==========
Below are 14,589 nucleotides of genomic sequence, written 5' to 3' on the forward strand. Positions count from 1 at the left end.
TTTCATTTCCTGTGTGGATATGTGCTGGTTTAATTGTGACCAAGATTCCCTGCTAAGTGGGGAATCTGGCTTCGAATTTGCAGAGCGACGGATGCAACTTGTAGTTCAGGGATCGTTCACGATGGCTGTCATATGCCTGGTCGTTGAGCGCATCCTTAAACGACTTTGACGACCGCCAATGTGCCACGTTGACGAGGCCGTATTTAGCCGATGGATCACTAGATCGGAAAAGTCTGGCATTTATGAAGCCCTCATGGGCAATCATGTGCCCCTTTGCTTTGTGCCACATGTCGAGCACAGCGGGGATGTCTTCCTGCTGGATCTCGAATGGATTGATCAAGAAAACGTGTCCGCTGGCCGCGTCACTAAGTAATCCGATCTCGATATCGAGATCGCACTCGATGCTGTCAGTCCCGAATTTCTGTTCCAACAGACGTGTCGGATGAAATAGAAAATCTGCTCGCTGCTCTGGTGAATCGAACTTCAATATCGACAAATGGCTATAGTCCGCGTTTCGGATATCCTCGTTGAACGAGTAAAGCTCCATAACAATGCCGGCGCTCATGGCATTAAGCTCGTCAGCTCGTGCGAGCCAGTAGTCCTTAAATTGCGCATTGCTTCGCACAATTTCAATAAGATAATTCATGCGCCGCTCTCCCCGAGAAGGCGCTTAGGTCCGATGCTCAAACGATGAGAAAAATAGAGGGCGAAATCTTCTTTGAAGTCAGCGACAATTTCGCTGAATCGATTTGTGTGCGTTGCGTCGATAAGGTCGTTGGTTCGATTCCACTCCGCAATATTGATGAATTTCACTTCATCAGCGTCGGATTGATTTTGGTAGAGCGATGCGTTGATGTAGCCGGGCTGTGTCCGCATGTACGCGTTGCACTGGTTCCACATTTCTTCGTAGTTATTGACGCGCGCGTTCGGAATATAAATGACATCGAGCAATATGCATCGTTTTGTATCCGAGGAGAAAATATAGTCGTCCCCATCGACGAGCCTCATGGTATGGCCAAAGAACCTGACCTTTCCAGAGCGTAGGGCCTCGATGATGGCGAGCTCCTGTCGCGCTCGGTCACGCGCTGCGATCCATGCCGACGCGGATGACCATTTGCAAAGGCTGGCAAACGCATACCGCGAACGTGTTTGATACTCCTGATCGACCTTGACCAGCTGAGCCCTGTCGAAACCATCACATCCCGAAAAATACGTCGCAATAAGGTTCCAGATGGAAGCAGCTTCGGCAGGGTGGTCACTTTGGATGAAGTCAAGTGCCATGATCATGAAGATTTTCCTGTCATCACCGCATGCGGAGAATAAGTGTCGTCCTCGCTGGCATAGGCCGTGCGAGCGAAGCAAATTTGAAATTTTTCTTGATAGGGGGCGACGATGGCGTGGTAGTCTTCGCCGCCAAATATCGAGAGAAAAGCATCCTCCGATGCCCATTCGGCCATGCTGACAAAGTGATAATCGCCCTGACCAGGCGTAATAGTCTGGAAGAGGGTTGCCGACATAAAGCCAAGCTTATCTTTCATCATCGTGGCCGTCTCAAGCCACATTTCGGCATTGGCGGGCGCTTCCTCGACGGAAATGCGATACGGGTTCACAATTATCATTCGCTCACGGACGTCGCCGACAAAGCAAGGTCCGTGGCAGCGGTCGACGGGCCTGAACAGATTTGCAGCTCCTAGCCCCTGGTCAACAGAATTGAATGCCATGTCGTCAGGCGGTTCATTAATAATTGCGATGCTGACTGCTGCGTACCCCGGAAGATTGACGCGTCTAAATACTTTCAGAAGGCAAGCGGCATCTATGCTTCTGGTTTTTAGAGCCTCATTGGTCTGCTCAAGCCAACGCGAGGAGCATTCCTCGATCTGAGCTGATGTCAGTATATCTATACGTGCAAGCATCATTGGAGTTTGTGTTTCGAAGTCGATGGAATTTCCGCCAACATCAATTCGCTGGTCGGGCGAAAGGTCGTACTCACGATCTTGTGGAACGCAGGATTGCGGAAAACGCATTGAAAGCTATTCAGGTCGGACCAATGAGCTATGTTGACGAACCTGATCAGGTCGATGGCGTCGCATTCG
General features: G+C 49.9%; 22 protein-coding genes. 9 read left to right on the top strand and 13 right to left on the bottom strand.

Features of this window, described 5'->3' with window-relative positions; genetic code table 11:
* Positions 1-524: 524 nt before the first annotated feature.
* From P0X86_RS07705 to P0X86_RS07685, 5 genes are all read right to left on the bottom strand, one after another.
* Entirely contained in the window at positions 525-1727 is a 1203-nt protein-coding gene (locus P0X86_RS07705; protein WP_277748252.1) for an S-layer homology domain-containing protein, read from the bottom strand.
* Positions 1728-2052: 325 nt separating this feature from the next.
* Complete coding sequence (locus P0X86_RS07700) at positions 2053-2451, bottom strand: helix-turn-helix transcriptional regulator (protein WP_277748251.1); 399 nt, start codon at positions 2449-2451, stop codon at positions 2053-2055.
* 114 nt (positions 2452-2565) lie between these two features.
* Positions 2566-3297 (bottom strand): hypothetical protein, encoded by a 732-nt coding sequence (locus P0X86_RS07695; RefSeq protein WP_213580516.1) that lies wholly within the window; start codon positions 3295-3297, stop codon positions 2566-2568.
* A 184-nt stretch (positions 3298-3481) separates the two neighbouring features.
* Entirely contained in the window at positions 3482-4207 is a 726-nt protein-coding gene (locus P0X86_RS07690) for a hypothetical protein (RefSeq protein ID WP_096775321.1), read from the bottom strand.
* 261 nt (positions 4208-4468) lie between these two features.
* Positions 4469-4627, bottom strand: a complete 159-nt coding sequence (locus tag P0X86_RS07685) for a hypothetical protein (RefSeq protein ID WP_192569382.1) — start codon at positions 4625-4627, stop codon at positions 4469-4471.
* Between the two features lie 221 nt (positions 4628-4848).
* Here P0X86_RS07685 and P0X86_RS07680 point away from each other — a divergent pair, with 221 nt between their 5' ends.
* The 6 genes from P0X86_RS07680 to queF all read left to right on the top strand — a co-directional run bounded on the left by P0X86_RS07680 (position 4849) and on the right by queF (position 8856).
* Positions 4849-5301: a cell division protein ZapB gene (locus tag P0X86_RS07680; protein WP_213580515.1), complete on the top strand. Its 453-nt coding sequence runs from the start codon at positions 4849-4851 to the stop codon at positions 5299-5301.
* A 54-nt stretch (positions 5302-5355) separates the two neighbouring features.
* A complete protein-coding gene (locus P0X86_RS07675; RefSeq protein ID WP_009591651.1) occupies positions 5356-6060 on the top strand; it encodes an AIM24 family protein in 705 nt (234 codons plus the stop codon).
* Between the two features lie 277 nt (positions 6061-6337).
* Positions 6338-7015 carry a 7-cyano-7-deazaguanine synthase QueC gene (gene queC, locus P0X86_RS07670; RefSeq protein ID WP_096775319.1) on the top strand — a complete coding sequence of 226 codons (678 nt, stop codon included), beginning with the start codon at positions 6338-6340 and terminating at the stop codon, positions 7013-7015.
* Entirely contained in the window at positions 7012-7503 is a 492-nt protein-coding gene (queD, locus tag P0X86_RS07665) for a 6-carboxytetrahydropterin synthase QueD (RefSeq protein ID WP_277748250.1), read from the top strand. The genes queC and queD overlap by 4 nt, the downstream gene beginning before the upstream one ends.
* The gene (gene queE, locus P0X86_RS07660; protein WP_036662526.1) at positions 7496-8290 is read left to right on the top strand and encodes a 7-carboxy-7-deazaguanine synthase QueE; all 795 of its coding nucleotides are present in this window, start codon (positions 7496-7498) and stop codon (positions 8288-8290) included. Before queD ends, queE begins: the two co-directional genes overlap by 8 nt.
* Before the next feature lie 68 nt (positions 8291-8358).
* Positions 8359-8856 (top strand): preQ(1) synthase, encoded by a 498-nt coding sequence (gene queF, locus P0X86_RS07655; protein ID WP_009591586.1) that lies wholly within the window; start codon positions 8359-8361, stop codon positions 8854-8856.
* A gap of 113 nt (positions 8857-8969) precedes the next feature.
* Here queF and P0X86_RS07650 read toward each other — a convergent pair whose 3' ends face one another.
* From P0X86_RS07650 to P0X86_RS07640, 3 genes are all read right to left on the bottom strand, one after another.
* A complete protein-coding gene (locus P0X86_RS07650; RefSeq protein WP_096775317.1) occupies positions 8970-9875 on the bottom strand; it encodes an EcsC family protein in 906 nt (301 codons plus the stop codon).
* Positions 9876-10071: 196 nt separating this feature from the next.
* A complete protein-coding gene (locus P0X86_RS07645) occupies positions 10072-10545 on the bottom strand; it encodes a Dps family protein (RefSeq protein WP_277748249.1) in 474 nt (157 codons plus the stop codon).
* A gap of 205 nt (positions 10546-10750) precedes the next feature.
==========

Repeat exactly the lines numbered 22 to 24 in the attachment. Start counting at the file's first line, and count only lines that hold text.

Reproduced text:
* Between the two features lie 277 nt (positions 6061-6337).
* Positions 6338-7015 carry a 7-cyano-7-deazaguanine synthase QueC gene (gene queC, locus P0X86_RS07670; RefSeq protein ID WP_096775319.1) on the top strand — a complete coding sequence of 226 codons (678 nt, stop codon included), beginning with the start codon at positions 6338-6340 and terminating at the stop codon, positions 7013-7015.
* Entirely contained in the window at positions 7012-7503 is a 492-nt protein-coding gene (queD, locus tag P0X86_RS07665) for a 6-carboxytetrahydropterin synthase QueD (RefSeq protein ID WP_277748250.1), read from the top strand. The genes queC and queD overlap by 4 nt, the downstream gene beginning before the upstream one ends.